A new report from economic forecasters Oxford Economics has found that, from April, the rental sector’s overall first-year Vehicle Excise Duty (VED) bill will rise by 400% – from £11m in 2016 to £55m in 2017, with the inability to claim back over-paid tax responsible for £14m of this.

The report, commissioned by the British Vehicle Rental and Leasing Association (BVRLA), also showed that the average duty paid for rental cars, which have a typical fleet life of nine months, will rise from £36 in 2016 to £170 from April 2017.

Despite this, rental firm Meridian Vehicle Solutions believes economic uncertainties will drive growth in short- and medium-term rental this year.

Launched in November 2015, Meridian works with a number of the UK’s top 50 leasing and fleet management companies and plans to buy 500 cars this year. The firm aims to see this figure rise to between 600-700 vehicles by 2018 and up to 1,000 by 2019. Cars are currently kept on fleet for six months and, despite the VED changes, managing director Phil Jerome doesn’t see this altering. The biggest challenge, he admits, is around vehicles with a list price of more than £40,000, which will now also incur more tax.

“We currently only have a small number of cars in the £40,000-and-above bracket and, in terms of our service offering, we will always want to de-fleet them at six months,” Jerome told BusinessCar. “However, if some private buyers shun these cars on the used market – or expect to pay less – because they are liable for the £310 surcharge under the new RFL [road fund licence] rules, then we may have to consider dropping them altogether. This is not a big part of our fleet, but having to make that change would be a shame.”

In the current climate it’s cost-efficient for rental companies to choose the cleanest cars possible to avoid paying tax in the first year. Despite the average CO2 across the firm’s 500-vehicle fleet being a low 108g/km, every car in the Meridian fleet will now be liable for a first-year road fund license of between £100 and £160 if replaced with an identical car after April 2017, which Jerome admits will be a key challenge.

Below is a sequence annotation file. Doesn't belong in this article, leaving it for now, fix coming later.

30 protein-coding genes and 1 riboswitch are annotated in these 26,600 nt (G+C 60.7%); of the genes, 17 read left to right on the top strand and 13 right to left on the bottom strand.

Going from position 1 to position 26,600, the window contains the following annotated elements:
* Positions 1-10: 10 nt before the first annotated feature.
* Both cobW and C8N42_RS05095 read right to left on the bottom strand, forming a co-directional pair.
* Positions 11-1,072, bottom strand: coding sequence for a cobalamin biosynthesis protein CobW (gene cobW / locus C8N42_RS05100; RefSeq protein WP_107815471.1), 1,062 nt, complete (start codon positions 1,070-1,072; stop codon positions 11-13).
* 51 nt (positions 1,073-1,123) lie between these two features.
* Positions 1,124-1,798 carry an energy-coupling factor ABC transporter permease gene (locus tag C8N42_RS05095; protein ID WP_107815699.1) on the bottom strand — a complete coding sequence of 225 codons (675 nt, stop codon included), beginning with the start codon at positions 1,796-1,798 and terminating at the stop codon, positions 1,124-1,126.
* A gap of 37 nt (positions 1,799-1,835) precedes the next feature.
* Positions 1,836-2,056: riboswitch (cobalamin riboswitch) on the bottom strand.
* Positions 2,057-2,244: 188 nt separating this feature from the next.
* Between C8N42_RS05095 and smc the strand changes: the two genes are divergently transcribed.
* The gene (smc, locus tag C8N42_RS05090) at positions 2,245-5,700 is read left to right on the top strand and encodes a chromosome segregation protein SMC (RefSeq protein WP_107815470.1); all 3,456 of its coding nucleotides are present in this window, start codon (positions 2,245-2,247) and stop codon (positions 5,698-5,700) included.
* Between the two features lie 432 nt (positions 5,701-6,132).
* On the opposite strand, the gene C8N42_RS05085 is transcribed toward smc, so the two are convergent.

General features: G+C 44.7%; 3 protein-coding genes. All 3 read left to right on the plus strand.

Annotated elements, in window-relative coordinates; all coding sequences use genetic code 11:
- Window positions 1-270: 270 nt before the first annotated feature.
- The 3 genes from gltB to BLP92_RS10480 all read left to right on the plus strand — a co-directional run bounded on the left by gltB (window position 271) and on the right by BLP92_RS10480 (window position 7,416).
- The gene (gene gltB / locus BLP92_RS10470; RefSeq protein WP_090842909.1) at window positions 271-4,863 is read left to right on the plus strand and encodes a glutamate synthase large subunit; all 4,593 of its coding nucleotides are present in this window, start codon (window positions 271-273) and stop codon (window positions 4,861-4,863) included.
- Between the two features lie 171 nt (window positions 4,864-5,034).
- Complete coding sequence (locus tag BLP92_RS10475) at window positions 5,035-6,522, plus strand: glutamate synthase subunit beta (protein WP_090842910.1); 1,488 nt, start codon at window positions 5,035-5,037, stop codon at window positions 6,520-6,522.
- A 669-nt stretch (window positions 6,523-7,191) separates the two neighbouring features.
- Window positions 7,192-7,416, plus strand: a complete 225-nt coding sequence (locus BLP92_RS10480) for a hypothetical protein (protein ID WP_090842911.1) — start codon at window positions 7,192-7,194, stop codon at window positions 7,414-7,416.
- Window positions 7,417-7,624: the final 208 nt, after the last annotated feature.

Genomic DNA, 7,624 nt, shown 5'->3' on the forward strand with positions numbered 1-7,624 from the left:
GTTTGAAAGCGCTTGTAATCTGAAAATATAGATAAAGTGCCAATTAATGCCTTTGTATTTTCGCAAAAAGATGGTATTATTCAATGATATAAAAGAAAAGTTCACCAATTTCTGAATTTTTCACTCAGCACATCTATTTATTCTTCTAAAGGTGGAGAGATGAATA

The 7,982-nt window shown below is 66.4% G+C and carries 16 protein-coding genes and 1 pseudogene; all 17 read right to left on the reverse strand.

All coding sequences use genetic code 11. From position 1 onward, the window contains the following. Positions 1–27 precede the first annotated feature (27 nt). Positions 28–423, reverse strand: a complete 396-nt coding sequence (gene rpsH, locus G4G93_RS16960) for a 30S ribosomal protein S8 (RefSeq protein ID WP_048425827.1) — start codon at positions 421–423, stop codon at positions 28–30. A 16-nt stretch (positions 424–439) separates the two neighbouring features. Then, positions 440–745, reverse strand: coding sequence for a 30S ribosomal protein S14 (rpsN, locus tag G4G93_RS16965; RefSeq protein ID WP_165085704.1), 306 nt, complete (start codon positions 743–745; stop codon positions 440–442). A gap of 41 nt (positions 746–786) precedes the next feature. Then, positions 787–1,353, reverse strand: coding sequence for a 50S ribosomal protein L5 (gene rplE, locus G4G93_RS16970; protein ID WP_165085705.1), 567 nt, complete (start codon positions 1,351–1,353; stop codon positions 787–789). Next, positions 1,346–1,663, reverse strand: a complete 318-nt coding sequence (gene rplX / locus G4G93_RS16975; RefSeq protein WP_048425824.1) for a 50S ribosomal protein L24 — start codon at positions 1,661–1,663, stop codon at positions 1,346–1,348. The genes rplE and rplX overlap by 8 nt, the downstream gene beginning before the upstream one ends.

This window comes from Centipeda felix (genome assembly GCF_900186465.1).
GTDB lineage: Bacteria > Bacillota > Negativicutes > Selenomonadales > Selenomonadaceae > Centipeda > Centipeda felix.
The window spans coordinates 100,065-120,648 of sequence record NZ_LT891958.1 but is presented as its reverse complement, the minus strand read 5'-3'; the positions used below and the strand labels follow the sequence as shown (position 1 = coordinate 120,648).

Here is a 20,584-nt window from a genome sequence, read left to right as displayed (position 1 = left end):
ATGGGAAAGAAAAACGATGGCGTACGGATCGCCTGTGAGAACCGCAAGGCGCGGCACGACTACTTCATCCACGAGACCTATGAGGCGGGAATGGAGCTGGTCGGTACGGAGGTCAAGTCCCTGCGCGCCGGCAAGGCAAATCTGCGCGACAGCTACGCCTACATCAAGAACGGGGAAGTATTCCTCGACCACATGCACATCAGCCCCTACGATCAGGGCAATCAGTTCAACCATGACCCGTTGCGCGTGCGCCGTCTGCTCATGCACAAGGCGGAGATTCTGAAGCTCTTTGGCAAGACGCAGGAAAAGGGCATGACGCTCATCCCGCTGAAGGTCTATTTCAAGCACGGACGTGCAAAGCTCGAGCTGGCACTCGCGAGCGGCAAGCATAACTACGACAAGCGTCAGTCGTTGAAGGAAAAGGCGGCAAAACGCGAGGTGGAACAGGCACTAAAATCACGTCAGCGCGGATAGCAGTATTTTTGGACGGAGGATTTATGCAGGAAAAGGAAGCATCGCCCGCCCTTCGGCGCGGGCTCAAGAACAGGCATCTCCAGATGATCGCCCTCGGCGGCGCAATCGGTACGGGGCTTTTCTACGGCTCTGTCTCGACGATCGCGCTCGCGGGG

Although the firm has stated that it will try and absorb some of the cost, Jerome has predicted this will add up to £1 to daily rates on rental cars purchased after April.

“As a business – and as an industry – we will still continue to purchase the most efficient cars that we can. After all, they will still continue to cost less than a higher-emission vehicle,” Jerome told BusinessCar. “However, the incentive to choose cars with CO2 of less than 130g/km has reduced now that virtually every car will now cost at least £100. There are simply very few vehicles on the market that meet the new zero rating.”

Because of the economic uncertainties following last year’s Brexit vote, rental has seen a return to favour with some fleets, as it offers a more flexible solution, especially when it comes to new starters and staff on probation, something for which Jerome expects demand to increase in coming years.

“Many fleets now utilise medium-term rental for new employees on probation and it does make sound financial sense not to commit to a long-term contract until you know the employee has passed their probationary period,” Jerome added. “It’s worth mentioning that we also have some customers who use medium-term rental on a rolling basis for their entire fleet provision because of the flexibility that it provides and the fact that employees are always in new vehicles.”

But the VED changes in April are still likely to slow growth in the sector, and the BVRLA has called on the Government to defer or stagger the VED increases and retain the ability for owners to obtain a full refund of any tax outstanding when a car is sold in the first year.

“Our members are facing a 400% increase in one of their main tax bills, and the inability to claim a refund on any unused portion of the VED is totally inconsistent with usual UK tax policy,” said BVRLA chief executive Gerry Keaney.

The car rental sector purchases around 324,000 cars each year, but this number is now likely to fall as companies lengthen their operating cycle in an attempt to reduce the cost impact of the new VED regime. An analysis of BVRLA member data indicates that the industry will buy 24,800 fewer cars in 2017 than they did in 2016.